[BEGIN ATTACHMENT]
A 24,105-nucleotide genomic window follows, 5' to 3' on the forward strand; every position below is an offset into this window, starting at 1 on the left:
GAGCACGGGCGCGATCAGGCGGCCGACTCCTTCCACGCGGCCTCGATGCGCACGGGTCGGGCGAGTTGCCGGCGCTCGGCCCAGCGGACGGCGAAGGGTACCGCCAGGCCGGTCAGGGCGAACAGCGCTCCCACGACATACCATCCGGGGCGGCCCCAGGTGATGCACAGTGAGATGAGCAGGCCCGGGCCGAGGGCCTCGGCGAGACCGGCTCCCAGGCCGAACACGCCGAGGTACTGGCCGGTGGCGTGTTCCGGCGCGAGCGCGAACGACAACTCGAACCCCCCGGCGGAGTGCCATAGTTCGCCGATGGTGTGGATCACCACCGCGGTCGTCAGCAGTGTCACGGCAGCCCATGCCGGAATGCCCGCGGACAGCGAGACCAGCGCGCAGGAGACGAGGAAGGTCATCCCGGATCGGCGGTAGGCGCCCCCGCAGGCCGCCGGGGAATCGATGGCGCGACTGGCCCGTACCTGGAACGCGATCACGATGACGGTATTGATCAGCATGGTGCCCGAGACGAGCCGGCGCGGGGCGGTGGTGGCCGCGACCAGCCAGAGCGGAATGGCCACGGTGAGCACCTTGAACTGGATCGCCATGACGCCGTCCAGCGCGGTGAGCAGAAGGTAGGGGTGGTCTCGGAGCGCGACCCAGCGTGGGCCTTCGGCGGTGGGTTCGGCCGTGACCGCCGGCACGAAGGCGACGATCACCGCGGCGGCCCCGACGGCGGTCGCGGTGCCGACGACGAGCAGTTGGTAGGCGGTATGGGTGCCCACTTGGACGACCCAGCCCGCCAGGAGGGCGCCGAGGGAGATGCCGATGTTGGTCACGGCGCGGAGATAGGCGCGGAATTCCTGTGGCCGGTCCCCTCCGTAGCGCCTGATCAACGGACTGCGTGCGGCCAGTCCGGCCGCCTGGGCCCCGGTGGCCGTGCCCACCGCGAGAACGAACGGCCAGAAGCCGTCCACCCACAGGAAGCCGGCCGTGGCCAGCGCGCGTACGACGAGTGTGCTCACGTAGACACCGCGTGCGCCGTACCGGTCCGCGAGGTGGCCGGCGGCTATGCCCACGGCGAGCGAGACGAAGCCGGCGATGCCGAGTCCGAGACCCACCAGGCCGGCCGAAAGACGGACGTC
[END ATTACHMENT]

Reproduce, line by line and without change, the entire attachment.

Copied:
A 24,105-nucleotide genomic window follows, 5' to 3' on the forward strand; every position below is an offset into this window, starting at 1 on the left:
GAGCACGGGCGCGATCAGGCGGCCGACTCCTTCCACGCGGCCTCGATGCGCACGGGTCGGGCGAGTTGCCGGCGCTCGGCCCAGCGGACGGCGAAGGGTACCGCCAGGCCGGTCAGGGCGAACAGCGCTCCCACGACATACCATCCGGGGCGGCCCCAGGTGATGCACAGTGAGATGAGCAGGCCCGGGCCGAGGGCCTCGGCGAGACCGGCTCCCAGGCCGAACACGCCGAGGTACTGGCCGGTGGCGTGTTCCGGCGCGAGCGCGAACGACAACTCGAACCCCCCGGCGGAGTGCCATAGTTCGCCGATGGTGTGGATCACCACCGCGGTCGTCAGCAGTGTCACGGCAGCCCATGCCGGAATGCCCGCGGACAGCGAGACCAGCGCGCAGGAGACGAGGAAGGTCATCCCGGATCGGCGGTAGGCGCCCCCGCAGGCCGCCGGGGAATCGATGGCGCGACTGGCCCGTACCTGGAACGCGATCACGATGACGGTATTGATCAGCATGGTGCCCGAGACGAGCCGGCGCGGGGCGGTGGTGGCCGCGACCAGCCAGAGCGGAATGGCCACGGTGAGCACCTTGAACTGGATCGCCATGACGCCGTCCAGCGCGGTGAGCAGAAGGTAGGGGTGGTCTCGGAGCGCGACCCAGCGTGGGCCTTCGGCGGTGGGTTCGGCCGTGACCGCCGGCACGAAGGCGACGATCACCGCGGCGGCCCCGACGGCGGTCGCGGTGCCGACGACGAGCAGTTGGTAGGCGGTATGGGTGCCCACTTGGACGACCCAGCCCGCCAGGAGGGCGCCGAGGGAGATGCCGATGTTGGTCACGGCGCGGAGATAGGCGCGGAATTCCTGTGGCCGGTCCCCTCCGTAGCGCCTGATCAACGGACTGCGTGCGGCCAGTCCGGCCGCCTGGGCCCCGGTGGCCGTGCCCACCGCGAGAACGAACGGCCAGAAGCCGTCCACCCACAGGAAGCCGGCCGTGGCCAGCGCGCGTACGACGAGTGTGCTCACGTAGACACCGCGTGCGCCGTACCGGTCCGCGAGGTGGCCGGCGGCTATGCCCACGGCGAGCGAGACGAAGCCGGCGATGCCGAGTCCGAGACCCACCAGGCCGGCCGAAAGACGGACGTC